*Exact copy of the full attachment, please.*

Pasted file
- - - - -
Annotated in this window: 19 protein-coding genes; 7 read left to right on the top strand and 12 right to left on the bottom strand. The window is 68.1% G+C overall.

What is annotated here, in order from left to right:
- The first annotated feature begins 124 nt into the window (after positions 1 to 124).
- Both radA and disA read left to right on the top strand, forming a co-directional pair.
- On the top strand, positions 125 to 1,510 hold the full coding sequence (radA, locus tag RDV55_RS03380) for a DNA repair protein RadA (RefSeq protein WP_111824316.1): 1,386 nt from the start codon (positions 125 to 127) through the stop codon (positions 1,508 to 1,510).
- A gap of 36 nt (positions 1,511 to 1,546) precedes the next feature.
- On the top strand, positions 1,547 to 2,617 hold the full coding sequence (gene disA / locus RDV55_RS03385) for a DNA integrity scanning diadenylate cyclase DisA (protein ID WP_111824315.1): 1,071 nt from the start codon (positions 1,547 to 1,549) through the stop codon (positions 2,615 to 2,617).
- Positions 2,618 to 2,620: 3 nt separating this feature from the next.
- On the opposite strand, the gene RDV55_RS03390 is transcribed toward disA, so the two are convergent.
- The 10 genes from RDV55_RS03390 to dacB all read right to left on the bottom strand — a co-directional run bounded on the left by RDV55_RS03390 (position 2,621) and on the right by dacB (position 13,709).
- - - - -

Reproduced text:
Annotated in this window: 19 protein-coding genes; 7 read left to right on the top strand and 12 right to left on the bottom strand. The window is 68.1% G+C overall.

What is annotated here, in order from left to right:
- The first annotated feature begins 124 nt into the window (after positions 1 to 124).
- Both radA and disA read left to right on the top strand, forming a co-directional pair.
- On the top strand, positions 125 to 1,510 hold the full coding sequence (radA, locus tag RDV55_RS03380) for a DNA repair protein RadA (RefSeq protein WP_111824316.1): 1,386 nt from the start codon (positions 125 to 127) through the stop codon (positions 1,508 to 1,510).
- A gap of 36 nt (positions 1,511 to 1,546) precedes the next feature.
- On the top strand, positions 1,547 to 2,617 hold the full coding sequence (gene disA / locus RDV55_RS03385) for a DNA integrity scanning diadenylate cyclase DisA (protein ID WP_111824315.1): 1,071 nt from the start codon (positions 1,547 to 1,549) through the stop codon (positions 2,615 to 2,617).
- Positions 2,618 to 2,620: 3 nt separating this feature from the next.
- On the opposite strand, the gene RDV55_RS03390 is transcribed toward disA, so the two are convergent.
- The 10 genes from RDV55_RS03390 to dacB all read right to left on the bottom strand — a co-directional run bounded on the left by RDV55_RS03390 (position 2,621) and on the right by dacB (position 13,709).